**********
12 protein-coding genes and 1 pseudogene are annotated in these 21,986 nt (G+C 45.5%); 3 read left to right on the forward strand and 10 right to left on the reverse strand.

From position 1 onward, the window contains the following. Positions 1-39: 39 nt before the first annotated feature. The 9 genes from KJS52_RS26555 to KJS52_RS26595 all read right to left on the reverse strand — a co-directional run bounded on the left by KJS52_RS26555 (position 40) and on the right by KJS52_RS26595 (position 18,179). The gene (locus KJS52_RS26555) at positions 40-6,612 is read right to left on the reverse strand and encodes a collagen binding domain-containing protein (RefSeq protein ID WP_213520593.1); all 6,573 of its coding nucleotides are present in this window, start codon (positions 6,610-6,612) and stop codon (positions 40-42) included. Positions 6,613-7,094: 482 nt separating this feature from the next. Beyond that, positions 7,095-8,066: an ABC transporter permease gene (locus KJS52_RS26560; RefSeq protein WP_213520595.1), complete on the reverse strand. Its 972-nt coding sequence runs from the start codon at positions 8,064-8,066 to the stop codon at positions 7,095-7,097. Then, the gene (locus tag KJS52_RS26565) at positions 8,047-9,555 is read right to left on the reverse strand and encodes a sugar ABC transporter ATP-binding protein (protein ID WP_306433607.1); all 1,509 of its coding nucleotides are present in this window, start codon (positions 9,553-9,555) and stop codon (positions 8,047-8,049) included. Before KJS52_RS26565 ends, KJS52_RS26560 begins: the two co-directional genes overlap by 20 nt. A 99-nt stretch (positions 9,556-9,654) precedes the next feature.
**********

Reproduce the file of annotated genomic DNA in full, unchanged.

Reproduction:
12 protein-coding genes and 1 pseudogene are annotated in these 21,986 nt (G+C 45.5%); 3 read left to right on the forward strand and 10 right to left on the reverse strand.

From position 1 onward, the window contains the following. Positions 1-39: 39 nt before the first annotated feature. The 9 genes from KJS52_RS26555 to KJS52_RS26595 all read right to left on the reverse strand — a co-directional run bounded on the left by KJS52_RS26555 (position 40) and on the right by KJS52_RS26595 (position 18,179). The gene (locus KJS52_RS26555) at positions 40-6,612 is read right to left on the reverse strand and encodes a collagen binding domain-containing protein (RefSeq protein ID WP_213520593.1); all 6,573 of its coding nucleotides are present in this window, start codon (positions 6,610-6,612) and stop codon (positions 40-42) included. Positions 6,613-7,094: 482 nt separating this feature from the next. Beyond that, positions 7,095-8,066: an ABC transporter permease gene (locus KJS52_RS26560; RefSeq protein WP_213520595.1), complete on the reverse strand. Its 972-nt coding sequence runs from the start codon at positions 8,064-8,066 to the stop codon at positions 7,095-7,097. Then, the gene (locus tag KJS52_RS26565) at positions 8,047-9,555 is read right to left on the reverse strand and encodes a sugar ABC transporter ATP-binding protein (protein ID WP_306433607.1); all 1,509 of its coding nucleotides are present in this window, start codon (positions 9,553-9,555) and stop codon (positions 8,047-8,049) included. Before KJS52_RS26565 ends, KJS52_RS26560 begins: the two co-directional genes overlap by 20 nt. A 99-nt stretch (positions 9,556-9,654) precedes the next feature.